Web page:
The NY Times recently published an article called “How To Raise A Feminist Son.”
Now, as a disclaimer, I couldn’t make it through the whole thing. I got too annoyed after about five points, but I figured there needed to be a response to at least some of this dribble.
The article begins:
We’re now more likely to tell our daughters they can be anything they want to be — an astronaut and a mother, a tomboy and a girlie girl. But we don’t do the same for our sons.
Wait, we don’t tell kids to follow our dreams, regardless of their gender? When did we stop? That doesn’t sound like equality to me.
Even as we’ve given girls more choices for the roles they play, boys’ worlds are still confined, social scientists say. They’re discouraged from having interests that are considered feminine. They’re told to be tough at all costs, or else to tamp down their so-called boy energy.
Well, yeah, that’s just natural. If a guy wants to go into painting or something, his friends might give him some shit, but we’d probably ultimately support him. It’s just banter.
If we want to create an equitable society, one in which everyone can thrive, we need to also give boys more choices. As Gloria Steinem says, “I’m glad we’ve begun to raise our daughters more like our sons, but it will never work until we raise our sons more like our daughters.”
No, no, no, NO! Raise kids to be kids, and let them figure out if they wanna cross over to a field that people see as more for the other gender if they want. Why are we looking to emasculate boys or butch up girls?
Give him role models:
Boys are particularly responsive to spending time with role models, even more than girls, research shows. There is growing evidence that boys raised in households without a father figure fare worse in behavior, academics and earnings. One reason, according to the economists David Autor and Melanie Wasserman, is they do not see men taking on life’s responsibilities. “Put good men in the space of your son,” Mr. Porter said.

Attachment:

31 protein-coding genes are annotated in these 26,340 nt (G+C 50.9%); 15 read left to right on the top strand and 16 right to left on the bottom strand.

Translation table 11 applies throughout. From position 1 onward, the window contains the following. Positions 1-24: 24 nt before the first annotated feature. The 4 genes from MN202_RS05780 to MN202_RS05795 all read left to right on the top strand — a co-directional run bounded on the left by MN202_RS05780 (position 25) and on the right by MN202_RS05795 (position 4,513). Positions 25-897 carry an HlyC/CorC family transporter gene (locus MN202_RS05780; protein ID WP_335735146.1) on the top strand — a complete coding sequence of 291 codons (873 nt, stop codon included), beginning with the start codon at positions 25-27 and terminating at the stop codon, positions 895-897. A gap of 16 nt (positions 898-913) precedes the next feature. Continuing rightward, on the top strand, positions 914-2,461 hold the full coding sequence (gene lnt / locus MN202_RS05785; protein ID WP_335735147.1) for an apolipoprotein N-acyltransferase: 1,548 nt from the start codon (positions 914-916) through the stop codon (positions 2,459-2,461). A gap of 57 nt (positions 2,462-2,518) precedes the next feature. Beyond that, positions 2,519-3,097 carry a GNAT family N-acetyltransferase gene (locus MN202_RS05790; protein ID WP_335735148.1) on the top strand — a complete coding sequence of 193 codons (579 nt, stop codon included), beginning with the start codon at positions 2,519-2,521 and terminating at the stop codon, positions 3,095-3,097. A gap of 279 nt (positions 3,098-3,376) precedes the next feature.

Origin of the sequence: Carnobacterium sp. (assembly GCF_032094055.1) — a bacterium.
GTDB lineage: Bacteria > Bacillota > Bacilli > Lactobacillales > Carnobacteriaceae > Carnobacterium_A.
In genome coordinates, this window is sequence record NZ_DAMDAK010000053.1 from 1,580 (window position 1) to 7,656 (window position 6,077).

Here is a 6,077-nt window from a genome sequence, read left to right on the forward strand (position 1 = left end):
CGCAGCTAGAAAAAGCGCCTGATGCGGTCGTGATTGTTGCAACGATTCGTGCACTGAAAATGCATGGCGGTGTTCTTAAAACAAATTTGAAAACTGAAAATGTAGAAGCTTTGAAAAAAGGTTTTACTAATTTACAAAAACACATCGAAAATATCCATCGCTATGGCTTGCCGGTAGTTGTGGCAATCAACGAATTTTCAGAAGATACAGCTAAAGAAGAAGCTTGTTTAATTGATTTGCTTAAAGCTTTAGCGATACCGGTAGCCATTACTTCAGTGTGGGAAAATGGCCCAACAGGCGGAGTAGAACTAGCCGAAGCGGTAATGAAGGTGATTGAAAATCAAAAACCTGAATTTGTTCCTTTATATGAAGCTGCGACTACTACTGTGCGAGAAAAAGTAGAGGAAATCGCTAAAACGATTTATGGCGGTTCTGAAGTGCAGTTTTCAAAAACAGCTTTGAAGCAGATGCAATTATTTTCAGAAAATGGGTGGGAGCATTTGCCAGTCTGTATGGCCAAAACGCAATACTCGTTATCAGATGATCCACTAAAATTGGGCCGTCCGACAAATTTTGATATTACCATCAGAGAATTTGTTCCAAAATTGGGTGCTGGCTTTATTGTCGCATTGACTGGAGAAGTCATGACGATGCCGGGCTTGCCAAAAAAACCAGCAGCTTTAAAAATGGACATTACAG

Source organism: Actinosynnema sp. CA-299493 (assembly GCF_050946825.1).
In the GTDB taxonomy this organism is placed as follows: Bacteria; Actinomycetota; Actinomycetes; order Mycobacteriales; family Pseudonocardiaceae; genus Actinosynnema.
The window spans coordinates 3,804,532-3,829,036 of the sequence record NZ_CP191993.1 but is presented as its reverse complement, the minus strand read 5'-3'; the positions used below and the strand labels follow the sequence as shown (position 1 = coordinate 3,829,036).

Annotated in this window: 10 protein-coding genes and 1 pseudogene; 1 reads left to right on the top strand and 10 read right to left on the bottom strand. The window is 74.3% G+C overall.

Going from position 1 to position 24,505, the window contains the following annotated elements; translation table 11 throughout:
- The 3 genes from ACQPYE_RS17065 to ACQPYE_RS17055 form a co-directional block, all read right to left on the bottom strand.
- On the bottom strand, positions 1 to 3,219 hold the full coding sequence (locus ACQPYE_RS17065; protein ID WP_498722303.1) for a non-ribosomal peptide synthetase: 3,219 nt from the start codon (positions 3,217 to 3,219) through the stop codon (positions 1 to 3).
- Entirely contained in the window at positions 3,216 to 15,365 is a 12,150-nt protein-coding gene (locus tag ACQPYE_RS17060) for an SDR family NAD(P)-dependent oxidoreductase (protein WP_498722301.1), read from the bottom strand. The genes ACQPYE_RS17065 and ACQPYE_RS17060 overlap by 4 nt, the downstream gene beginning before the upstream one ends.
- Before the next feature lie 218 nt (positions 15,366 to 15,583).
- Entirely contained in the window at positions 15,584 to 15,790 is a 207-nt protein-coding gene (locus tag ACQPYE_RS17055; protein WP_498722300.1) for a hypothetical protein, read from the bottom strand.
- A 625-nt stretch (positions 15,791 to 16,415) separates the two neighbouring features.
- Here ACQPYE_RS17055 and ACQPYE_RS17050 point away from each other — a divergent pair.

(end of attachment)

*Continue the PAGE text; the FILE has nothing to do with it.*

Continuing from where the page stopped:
Give them strong female role models, too. Talk about the achievements of women you know, and well-known women in sports, politics or media. Sons of single mothers usually have a lot of respect for their accomplishments, said Tim King, founder of Urban Prep Academies for low-income, African-American boys. He encourages them to see other women that way.
Ok, this part is mostly fine. Role models are important, but we just need to make sure that we’re modeling people because of what they’ve done, not because of what gender they are. For example, the short-lived yet popular TV series “Firefly” has badasses of both genders, but it’s not like they’re trying to beat you over the head with the fact that they’re women.
That being said, I’d be a little wary of the role models this author would choose.
Offer open-ended activities, like playing with blocks or clay, and encourage boys to try activities like dress-up or art class, even if they don’t seek them out, social scientists say. Call out stereotypes. (“It’s too bad that toy box shows all girls because I know boys also like to play with dollhouses.”) It could also improve the status of women. Researchers say the reason parents encourage daughters to play soccer or become doctors, but not sons to take ballet or become nurses, is that “feminine” equals lower status.
You’re essentially pushing kids towards that at that point. If Billy really wants to play with something people consider is “girly” completely of his own volition, that’s one thing, but dangling dolls in front of his face and pressuring them to play with it is just you pushing your own agenda on a kid who just wants to play.
Teach him to take care of himself:
“Teach our sons to cook, clean and look after themselves — to be equally competent in the home as we would expect our daughters to be in the office,” said Anne-Marie Slaughter, chief executive of New America, a think tank.
Ok, I’m perfectly fine with the first half of that, but that should be everyone. I can outcook basically every girl I’ve ever met, but that’s because my mother noticed at a young age that I enjoyed cooking, and encouraged me to follow my passions.
BUT, we should be teaching everyone that important life skill, not just boys so we can put more girls in the work world.
Again, I didn’t go through the whole thing because you probably would have gotten just as annoyed with this article as I did. If you really want to read it, you can check out the link at the bottom.
The overlying point I want to make that will sum up my response is this:
Let kids, no matter their gender, find their own passions. If they don’t line up with what you want, tough, it’s not about you. Our sons, and daughters, should be free to do what they want without you, or anyone else, trying to push their PC agenda on them.
Here’s the full article from NY Times.